The Lesson: You never truly forget a language. At least, you always remember something.

Greenlandic – Trying to navigate this language was like trying to navigate a dungeon controlled by a maniac. Always another trap, always another thing to look out for, but some sense of logicality present overall…

The only real problem I have with Greenlandic grammar (maligned by many, even in Greenland, as being extraordinarily difficult) is choosing what order to stack suffixes, but even that only becomes a minor issue that can largely be sidestepped. I’ve written enough on Greenlandic as is. I can’t spend too much of this blog post to write more on it.

I found vocabulary throughout my Greenlandic journey more difficult to process than for any other language.

Despite all of the shortcomings, and the fact that sometimes I worried about whether my abilities were good enough, I carried on.

I cannot say that I speak Greenlandic absolutely perfect. But I could have very well folded at any point. Good thing I didn’t.

kalaallit nunaat

The Lesson: Above all, focus on what you do have. That which you don’t have will come.

Irish – I deemed this my hardest language of the bunch a significant amount of times. But after getting used to its significantly, the pronunciation, the orthography, the clash of dialects, and, of course, the grammar, sometimes I wonder why I even thought it was hard to begin with.

I see a lot of words in common with the Romance languages, a pronunciation system that, with lots and lots of practice, actually comes to make sense and, in short, nothing that I should be afraid of.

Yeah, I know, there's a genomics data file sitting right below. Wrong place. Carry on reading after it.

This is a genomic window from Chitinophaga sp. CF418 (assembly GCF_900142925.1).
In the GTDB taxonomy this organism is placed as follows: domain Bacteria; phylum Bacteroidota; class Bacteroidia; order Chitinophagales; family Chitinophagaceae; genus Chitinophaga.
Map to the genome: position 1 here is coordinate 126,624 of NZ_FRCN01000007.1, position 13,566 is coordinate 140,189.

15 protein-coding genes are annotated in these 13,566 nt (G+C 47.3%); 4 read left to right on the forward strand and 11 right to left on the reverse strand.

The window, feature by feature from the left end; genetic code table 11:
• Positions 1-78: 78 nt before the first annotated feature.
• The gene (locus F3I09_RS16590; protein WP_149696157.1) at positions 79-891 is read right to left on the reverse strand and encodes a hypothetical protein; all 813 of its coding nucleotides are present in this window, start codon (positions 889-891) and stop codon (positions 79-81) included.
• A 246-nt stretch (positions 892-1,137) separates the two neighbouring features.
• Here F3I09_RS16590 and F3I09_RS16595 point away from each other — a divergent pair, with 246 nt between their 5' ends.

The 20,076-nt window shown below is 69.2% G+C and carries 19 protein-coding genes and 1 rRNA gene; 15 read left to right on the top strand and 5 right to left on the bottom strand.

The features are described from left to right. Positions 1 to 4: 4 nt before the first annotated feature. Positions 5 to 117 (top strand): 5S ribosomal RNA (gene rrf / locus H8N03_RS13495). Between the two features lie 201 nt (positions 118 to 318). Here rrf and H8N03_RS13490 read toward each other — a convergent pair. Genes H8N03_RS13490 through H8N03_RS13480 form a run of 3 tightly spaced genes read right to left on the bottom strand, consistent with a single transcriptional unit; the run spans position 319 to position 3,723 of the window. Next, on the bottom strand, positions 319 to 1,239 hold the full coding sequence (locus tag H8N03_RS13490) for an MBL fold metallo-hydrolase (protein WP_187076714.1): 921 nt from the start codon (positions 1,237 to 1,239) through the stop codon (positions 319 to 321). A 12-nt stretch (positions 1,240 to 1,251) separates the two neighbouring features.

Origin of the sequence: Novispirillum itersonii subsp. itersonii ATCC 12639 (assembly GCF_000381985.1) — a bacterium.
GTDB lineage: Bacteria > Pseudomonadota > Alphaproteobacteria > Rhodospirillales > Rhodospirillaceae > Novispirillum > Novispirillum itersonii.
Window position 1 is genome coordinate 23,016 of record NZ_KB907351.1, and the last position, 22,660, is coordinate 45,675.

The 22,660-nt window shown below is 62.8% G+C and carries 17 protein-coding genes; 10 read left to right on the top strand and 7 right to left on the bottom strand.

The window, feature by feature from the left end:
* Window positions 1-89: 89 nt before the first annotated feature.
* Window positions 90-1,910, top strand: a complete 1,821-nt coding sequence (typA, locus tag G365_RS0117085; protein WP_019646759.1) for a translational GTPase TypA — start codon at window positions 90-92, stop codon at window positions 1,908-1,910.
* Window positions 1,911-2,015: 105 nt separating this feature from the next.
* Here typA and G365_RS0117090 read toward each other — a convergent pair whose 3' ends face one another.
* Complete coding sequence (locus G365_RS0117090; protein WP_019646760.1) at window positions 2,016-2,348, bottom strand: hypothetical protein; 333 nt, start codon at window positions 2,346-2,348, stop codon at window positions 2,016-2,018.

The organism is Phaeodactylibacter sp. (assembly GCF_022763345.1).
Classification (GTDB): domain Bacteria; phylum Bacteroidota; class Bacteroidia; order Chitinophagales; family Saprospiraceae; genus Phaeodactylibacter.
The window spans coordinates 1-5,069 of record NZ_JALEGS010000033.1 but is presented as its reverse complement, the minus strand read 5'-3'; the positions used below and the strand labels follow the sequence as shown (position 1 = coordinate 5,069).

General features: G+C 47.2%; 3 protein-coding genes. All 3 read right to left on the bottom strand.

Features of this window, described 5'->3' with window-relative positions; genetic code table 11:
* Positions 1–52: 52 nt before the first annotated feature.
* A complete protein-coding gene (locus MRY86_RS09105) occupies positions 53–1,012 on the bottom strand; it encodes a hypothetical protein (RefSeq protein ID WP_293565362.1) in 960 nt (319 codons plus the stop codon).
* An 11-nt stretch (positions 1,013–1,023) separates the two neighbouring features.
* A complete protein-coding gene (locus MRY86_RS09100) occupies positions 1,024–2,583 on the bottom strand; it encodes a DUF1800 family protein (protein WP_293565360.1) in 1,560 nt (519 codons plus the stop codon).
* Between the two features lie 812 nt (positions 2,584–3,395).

Oh, and also a lot of English words that Irish-speakers tend to throw into their speech. But this is also the case with about half of the languages on this list.

eire

The Lesson: It doesn’t seem so hard when you’ve done it. Then you wonder why you were so scared.

 

Faroese – I learned Faroese pronunciation through songs and, to a lesser degree, my German-Language Faroese book. There are lots and lots of beautiful songs written in the language and ones that will no doubt enchant all of you as well.

But looking back, this was a journey that I would have ended as soon as I started it if it were not for the new songs that I would otherwise have no clue existed. And with each language on this list, my collection of songs keeps on growing.

foroyar

The Lesson: Media in a Language is an all-around good: It keeps you motivated, it helps you learn, and it helps you maintain the language.

Cornish – Ah, the comments I got about this one. “Don’t just five people speak it?” “Why bother if only a few hundred know it?”

Sometimes I found myself affected. But then I kept in mind that Cornish is being heavily promoted in Cornwall and is basically a free ticket to employment if you know it well.

I’m not very good with Cornish right now, in fact, it is without a doubt my weakest language, but if I were stronger I would end this with the words “who’s laughing now?”

kernow

The Lesson: Don’t let others tell you what is a useful language and what isn’t.

Tok Pisin – I made quick progress in Tok Pisin because I would use it with my family members (some of which now “hate” the language quite passionately…ah, what can I do…). My family members, all of which (sadly) speak only English (and many have convinced themselves that this will always be the case), could understand the basic ideas of Pidgin English phrases, so I used this to get quick practice.

I couldn’t do this with too many of the other languages on this list.

I made sprints in learning this language, a lot less so because it resembled English and had simple grammar and more so because I actually used it more often than many others.

png

The Lesson: Use your skills at all possible times for maximum improvement.

Breton – This is a funny one. I remember having my first conversation in Breton over the summer. I actually went to an event in Brooklyn, but I misunderstood the brochure—I thought it was going to be a Breton Conversation Hour. Instead, it was Breton for absolute beginners.